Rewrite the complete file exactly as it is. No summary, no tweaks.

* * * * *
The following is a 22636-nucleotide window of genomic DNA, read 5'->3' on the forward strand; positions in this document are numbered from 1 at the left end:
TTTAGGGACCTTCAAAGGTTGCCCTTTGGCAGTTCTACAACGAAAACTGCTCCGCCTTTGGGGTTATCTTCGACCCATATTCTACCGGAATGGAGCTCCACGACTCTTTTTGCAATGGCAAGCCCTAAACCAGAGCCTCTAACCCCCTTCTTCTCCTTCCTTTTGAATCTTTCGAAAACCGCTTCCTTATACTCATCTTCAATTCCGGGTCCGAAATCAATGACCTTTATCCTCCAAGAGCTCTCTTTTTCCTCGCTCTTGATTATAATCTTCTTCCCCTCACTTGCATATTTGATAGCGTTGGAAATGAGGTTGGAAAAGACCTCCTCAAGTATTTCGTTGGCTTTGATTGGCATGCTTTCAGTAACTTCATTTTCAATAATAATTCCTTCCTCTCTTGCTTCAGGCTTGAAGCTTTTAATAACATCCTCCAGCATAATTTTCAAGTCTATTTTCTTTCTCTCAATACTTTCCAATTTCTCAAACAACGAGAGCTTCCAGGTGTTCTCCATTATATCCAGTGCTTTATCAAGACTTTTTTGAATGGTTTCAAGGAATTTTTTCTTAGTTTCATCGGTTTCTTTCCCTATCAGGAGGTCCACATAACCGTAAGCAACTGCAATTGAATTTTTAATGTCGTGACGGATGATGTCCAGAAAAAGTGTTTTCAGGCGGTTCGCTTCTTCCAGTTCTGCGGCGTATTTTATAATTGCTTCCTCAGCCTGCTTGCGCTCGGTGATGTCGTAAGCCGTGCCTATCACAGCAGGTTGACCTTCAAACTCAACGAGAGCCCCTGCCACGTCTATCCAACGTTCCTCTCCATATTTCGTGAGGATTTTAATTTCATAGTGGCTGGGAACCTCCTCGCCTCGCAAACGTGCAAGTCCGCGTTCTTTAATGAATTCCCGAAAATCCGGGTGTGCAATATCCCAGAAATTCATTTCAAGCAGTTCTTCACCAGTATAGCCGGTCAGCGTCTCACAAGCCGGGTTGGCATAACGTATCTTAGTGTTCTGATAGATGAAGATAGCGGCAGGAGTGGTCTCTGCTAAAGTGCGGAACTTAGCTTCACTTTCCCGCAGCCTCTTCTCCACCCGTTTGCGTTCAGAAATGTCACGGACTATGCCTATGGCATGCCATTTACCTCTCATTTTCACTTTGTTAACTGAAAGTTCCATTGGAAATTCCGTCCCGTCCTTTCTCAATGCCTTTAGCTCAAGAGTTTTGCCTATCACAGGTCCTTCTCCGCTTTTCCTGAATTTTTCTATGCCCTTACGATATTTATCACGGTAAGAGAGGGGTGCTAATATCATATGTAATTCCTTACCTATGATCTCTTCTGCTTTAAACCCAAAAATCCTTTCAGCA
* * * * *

The following is a 22636-nucleotide window of genomic DNA, read 5'->3' on the forward strand; positions in this document are numbered from 1 at the left end:
TTTAGGGACCTTCAAAGGTTGCCCTTTGGCAGTTCTACAACGAAAACTGCTCCGCCTTTGGGGTTATCTTCGACCCATATTCTACCGGAATGGAGCTCCACGACTCTTTTTGCAATGGCAAGCCCTAAACCAGAGCCTCTAACCCCCTTCTTCTCCTTCCTTTTGAATCTTTCGAAAACCGCTTCCTTATACTCATCTTCAATTCCGGGTCCGAAATCAATGACCTTTATCCTCCAAGAGCTCTCTTTTTCCTCGCTCTTGATTATAATCTTCTTCCCCTCACTTGCATATTTGATAGCGTTGGAAATGAGGTTGGAAAAGACCTCCTCAAGTATTTCGTTGGCTTTGATTGGCATGCTTTCAGTAACTTCATTTTCAATAATAATTCCTTCCTCTCTTGCTTCAGGCTTGAAGCTTTTAATAACATCCTCCAGCATAATTTTCAAGTCTATTTTCTTTCTCTCAATACTTTCCAATTTCTCAAACAACGAGAGCTTCCAGGTGTTCTCCATTATATCCAGTGCTTTATCAAGACTTTTTTGAATGGTTTCAAGGAATTTTTTCTTAGTTTCATCGGTTTCTTTCCCTATCAGGAGGTCCACATAACCGTAAGCAACTGCAATTGAATTTTTAATGTCGTGACGGATGATGTCCAGAAAAAGTGTTTTCAGGCGGTTCGCTTCTTCCAGTTCTGCGGCGTATTTTATAATTGCTTCCTCAGCCTGCTTGCGCTCGGTGATGTCGTAAGCCGTGCCTATCACAGCAGGTTGACCTTCAAACTCAACGAGAGCCCCTGCCACGTCTATCCAACGTTCCTCTCCATATTTCGTGAGGATTTTAATTTCATAGTGGCTGGGAACCTCCTCGCCTCGCAAACGTGCAAGTCCGCGTTCTTTAATGAATTCCCGAAAATCCGGGTGTGCAATATCCCAGAAATTCATTTCAAGCAGTTCTTCACCAGTATAGCCGGTCAGCGTCTCACAAGCCGGGTTGGCATAACGTATCTTAGTGTTCTGATAGATGAAGATAGCGGCAGGAGTGGTCTCTGCTAAAGTGCGGAACTTAGCTTCACTTTCCCGCAGCCTCTTCTCCACCCGTTTGCGTTCAGAAATGTCACGGACTATGCCTATGGCATGCCATTTACCTCTCATTTTCACTTTGTTAACTGAAAGTTCCATTGGAAATTCCGTCCCGTCCTTTCTCAATGCCTTTAGCTCAAGAGTTTTGCCTATCACAGGTCCTTCTCCGCTTTTCCTGAATTTTTCTATGCCCTTACGATATTTATCACGGTAAGAGAGGGGTGCTAATATCATATGTAATTCCTTACCTATGATCTCTTCTGCTTTAAACCCAAAAATCCTTTCAGCA